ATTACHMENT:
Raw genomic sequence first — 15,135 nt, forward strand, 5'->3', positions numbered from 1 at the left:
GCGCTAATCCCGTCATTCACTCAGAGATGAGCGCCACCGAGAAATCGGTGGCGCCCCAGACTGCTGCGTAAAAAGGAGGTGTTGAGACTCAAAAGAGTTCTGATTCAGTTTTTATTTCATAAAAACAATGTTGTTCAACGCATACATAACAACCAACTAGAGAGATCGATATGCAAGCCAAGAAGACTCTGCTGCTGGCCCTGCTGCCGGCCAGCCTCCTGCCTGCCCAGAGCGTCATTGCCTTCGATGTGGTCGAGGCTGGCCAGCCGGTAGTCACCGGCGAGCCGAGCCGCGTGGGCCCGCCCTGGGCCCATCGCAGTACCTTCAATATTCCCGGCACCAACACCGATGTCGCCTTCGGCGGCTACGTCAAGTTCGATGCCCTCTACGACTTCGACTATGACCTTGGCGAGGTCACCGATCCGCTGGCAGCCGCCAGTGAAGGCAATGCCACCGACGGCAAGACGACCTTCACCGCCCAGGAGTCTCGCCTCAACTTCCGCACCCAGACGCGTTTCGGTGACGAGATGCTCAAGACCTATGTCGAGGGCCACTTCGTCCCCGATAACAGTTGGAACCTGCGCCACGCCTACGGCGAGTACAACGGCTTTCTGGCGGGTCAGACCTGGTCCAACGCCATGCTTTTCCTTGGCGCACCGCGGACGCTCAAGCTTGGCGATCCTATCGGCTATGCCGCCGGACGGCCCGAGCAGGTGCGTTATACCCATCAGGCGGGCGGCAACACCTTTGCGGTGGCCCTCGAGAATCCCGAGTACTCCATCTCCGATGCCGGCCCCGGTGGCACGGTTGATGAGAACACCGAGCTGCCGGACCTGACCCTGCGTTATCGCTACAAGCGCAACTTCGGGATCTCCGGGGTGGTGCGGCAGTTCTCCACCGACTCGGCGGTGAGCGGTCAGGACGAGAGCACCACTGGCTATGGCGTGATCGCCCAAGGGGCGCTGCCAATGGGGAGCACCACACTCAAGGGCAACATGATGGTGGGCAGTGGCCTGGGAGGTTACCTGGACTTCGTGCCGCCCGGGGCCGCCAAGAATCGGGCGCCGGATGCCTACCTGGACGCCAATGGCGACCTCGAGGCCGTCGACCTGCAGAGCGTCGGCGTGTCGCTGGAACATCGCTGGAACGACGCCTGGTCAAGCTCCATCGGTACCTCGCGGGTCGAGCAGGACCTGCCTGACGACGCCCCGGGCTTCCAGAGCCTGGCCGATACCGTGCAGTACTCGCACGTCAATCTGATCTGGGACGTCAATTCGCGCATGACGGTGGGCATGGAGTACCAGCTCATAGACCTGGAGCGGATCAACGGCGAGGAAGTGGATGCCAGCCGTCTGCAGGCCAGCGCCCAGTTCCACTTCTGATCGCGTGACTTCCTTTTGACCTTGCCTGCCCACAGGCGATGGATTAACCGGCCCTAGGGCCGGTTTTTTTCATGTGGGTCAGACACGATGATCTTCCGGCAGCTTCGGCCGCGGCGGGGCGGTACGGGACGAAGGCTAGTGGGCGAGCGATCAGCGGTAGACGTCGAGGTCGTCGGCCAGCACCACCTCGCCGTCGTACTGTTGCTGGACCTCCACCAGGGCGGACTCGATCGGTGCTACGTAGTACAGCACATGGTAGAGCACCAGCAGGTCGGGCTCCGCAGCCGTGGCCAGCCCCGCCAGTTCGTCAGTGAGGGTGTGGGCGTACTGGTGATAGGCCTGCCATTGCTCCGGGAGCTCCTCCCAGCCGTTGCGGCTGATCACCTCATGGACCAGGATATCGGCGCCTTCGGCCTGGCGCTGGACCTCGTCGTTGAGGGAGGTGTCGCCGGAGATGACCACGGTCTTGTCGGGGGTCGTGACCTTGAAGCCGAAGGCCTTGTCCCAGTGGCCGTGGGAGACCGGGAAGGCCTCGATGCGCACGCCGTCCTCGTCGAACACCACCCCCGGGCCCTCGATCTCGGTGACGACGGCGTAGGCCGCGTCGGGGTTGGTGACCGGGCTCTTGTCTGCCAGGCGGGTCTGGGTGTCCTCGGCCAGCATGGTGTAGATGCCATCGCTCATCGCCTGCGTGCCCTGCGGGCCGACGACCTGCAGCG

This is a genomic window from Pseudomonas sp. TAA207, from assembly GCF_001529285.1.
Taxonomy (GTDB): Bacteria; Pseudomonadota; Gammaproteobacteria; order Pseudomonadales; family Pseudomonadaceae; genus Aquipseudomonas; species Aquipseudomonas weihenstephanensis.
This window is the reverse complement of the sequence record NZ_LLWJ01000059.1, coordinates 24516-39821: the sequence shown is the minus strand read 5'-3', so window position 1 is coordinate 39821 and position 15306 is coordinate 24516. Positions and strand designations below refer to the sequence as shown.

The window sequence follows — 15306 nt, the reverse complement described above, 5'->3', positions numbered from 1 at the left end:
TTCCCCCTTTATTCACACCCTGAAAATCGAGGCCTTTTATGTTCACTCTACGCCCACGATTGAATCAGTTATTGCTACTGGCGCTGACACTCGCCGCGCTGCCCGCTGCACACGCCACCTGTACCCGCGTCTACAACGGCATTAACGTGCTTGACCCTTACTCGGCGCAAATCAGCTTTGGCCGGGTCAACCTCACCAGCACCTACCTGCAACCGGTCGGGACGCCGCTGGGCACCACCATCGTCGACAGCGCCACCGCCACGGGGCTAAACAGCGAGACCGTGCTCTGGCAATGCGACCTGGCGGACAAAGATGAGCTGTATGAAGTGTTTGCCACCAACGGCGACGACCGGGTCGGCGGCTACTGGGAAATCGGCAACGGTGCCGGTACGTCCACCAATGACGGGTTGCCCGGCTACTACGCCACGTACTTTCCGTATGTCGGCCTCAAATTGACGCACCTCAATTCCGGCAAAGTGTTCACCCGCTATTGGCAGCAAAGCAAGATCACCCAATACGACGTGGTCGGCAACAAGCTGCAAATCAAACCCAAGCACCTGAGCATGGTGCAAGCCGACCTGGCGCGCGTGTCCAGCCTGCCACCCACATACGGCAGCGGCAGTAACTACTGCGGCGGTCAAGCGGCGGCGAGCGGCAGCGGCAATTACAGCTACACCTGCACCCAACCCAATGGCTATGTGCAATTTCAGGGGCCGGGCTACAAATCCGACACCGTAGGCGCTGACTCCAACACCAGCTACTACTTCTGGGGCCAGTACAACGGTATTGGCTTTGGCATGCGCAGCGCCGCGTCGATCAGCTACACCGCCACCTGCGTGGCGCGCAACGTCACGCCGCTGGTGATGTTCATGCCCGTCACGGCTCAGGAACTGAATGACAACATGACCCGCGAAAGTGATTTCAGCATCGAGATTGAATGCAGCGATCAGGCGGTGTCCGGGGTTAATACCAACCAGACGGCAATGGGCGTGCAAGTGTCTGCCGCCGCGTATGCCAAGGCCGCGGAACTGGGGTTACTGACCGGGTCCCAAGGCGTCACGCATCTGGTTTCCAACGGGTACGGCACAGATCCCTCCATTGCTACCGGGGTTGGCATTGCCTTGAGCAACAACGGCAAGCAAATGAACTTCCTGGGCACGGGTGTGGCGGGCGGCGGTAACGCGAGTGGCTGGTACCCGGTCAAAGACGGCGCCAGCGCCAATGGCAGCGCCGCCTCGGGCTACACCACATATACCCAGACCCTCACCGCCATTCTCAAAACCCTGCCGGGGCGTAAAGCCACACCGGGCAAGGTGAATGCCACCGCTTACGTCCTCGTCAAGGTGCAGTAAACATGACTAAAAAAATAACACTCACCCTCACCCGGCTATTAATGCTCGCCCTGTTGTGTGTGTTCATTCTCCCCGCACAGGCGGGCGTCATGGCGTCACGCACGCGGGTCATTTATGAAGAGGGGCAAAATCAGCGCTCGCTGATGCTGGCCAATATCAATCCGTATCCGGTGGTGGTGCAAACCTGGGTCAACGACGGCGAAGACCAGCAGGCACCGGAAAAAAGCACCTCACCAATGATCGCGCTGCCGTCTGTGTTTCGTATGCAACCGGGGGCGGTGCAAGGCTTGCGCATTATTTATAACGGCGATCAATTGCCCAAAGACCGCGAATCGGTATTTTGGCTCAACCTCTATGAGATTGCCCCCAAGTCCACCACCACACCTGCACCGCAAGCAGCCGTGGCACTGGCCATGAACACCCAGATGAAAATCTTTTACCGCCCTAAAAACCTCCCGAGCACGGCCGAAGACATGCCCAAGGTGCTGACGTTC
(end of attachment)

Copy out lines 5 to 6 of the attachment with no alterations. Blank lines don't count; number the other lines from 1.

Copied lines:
This window is the reverse complement of the sequence record NZ_LLWJ01000059.1, coordinates 24516-39821: the sequence shown is the minus strand read 5'-3', so window position 1 is coordinate 39821 and position 15306 is coordinate 24516. Positions and strand designations below refer to the sequence as shown.

The window sequence follows — 15306 nt, the reverse complement described above, 5'->3', positions numbered from 1 at the left end: